Since computers first entered the educational arena the concept of 'games for learning'  become increasingly attractive to educators seeking to create engaging 'interactive' learning environments. The element of 'Play' as a conductor for learning is not new. Johan Huizinga1 in his 1938 book 'Homo Ludens', suggested 'Play' as being 'primary to and a necessary (though not sufficient) condition of the generation of culture' and, as such, is a core learning mode for cultural transmission for all sentient beings. Education theorists (Dewey2 and *** etc) have also long since recognised the value of play, including it, via forms such as 'games', in environments for learning that seek to escape from static modes of 'education'.  Building on more than forty years of work in the use of games for learning, current researchers are demonstrating that everyone can learn something from games (see for example James Paul Gee2, Elyssebeth Leigh, etc.). Numerous articles have demonstrated ways to select, research, build, sell, deploy, and evaluate the right type of educational simulation for the right situation (see for example Dick Duke*, Clark Aldrich3, Jan Klabbers 3  and various issues of Simulation & Gaming*). While there is a continuing (often silently) passive resistance to the use of simulations and games for learning in formal environments this has not prevented such learning oriented institutions as the military and medical bodies from making extensive use of them for skill development, knowledge acquisiton and more recently exploration of affective learning goals. As John C. Beck and Mitchell Wade4 argue those who encounter learning via games glean valuable knowledge from their pastime and are well positioned to use that knowledge to transform their workplace. [er: I'm still hankering for the use of an all-encompassing term to cover the genre of games, simulation, role-play and drama - without the intro lacks cohesion. In our discussions Albert proposed that 'game' could capture this as the others may be seen as games by another name. Any thoughts?]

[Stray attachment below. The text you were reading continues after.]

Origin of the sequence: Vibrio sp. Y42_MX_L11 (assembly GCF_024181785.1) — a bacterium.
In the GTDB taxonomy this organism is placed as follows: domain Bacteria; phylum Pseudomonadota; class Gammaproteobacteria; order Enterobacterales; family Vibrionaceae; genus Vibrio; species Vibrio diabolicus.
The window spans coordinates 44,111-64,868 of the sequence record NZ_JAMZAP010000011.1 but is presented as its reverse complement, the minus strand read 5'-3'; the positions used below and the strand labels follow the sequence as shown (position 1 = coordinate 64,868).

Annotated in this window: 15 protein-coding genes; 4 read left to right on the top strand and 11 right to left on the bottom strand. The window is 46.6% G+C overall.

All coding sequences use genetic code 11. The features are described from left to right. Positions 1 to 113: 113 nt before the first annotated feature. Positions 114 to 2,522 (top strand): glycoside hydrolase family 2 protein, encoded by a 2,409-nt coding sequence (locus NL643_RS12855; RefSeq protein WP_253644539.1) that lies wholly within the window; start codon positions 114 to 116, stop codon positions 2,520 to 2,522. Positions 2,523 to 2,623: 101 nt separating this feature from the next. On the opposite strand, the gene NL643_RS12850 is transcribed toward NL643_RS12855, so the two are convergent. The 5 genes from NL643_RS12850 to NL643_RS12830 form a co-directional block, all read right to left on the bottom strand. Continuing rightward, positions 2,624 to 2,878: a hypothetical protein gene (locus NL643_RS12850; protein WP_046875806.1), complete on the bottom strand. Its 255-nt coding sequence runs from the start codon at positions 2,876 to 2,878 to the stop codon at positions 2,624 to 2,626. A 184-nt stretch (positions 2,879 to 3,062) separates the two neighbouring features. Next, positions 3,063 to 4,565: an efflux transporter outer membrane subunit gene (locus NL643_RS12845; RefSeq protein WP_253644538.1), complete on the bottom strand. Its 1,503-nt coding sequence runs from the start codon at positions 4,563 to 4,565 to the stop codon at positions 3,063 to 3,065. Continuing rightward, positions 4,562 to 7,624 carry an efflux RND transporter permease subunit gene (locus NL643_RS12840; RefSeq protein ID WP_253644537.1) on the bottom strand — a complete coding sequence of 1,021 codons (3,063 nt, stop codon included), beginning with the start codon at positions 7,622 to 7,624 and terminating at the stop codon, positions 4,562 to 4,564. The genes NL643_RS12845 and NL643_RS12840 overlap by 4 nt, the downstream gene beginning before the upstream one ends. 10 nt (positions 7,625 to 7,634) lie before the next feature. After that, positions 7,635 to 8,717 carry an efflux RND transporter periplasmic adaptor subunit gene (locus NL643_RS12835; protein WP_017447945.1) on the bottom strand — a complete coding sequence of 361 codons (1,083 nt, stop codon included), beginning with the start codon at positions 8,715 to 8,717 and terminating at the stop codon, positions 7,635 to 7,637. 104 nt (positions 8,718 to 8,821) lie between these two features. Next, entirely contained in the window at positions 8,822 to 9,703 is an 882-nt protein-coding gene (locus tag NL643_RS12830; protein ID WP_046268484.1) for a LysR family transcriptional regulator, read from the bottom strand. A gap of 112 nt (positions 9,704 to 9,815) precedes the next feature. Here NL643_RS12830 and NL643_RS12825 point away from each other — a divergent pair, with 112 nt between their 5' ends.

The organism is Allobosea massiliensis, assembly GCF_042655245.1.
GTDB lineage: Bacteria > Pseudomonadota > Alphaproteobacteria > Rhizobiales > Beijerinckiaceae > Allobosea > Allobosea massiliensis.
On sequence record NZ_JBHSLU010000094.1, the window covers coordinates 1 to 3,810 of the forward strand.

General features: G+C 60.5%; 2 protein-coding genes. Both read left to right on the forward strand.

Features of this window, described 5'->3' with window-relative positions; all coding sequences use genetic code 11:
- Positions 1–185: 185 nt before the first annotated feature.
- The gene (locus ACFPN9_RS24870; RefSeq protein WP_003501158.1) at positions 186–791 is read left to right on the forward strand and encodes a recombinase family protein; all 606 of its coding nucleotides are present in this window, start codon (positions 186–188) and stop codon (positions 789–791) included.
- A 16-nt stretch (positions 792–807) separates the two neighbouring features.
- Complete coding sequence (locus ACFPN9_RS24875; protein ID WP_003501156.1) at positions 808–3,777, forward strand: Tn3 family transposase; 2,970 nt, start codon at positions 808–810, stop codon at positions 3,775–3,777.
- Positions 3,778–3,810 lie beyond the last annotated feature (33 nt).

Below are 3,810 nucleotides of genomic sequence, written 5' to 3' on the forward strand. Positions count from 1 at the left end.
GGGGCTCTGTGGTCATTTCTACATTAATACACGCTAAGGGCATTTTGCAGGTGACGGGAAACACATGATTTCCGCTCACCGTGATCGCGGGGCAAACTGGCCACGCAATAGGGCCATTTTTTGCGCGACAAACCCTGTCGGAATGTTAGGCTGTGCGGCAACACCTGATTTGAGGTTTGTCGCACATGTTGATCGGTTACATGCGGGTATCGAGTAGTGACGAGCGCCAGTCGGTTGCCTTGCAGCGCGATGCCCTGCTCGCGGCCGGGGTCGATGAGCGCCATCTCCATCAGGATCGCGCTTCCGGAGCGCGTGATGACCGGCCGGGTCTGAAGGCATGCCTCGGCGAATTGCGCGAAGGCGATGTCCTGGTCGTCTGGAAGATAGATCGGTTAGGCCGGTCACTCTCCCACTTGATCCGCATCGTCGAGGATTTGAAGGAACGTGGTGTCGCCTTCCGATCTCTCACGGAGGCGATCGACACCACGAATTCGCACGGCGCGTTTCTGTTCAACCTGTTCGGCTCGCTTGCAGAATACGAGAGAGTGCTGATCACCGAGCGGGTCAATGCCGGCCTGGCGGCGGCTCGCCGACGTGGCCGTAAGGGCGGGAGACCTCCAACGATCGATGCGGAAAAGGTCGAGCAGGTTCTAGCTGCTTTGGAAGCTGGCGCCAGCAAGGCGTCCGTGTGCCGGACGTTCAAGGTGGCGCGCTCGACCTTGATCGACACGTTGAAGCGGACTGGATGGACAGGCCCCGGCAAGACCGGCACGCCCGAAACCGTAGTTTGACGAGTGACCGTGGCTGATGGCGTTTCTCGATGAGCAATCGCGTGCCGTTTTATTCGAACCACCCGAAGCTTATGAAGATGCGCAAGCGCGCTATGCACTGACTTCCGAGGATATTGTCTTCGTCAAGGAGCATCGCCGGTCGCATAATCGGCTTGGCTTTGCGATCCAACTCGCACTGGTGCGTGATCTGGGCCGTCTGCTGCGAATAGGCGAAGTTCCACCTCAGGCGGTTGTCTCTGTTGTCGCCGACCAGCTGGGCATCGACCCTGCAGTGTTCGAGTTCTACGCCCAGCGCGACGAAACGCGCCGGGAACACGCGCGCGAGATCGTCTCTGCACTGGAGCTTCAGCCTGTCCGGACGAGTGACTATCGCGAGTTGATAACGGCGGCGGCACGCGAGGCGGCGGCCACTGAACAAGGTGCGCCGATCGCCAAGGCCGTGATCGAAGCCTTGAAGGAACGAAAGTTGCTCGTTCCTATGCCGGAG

Ip [2006] while arguing against the [educational] potential of off-the-shelf (COTS) commercial games because of their close nature [er: close or closed Albert?], has identified two pedagogically important components of any game: the underlying simulator and the game goals. In the context of computer games, the in-game simulator is the mechanism through which responses to the actions taken by the players are generated.[er: what about multi-player computer games - responses are generated by both the simulator and other players] In role-play simulation and many other games (e.g. chess, football)[er: here we have again the assumption that role-play is a sub-set of the broad category of game - do we agree that it is?], however, the responses to players' actions are provided by other players.  Yet another category of games depends on the real world to provide the feedback, such as the feedback provided by .... in a game of golf.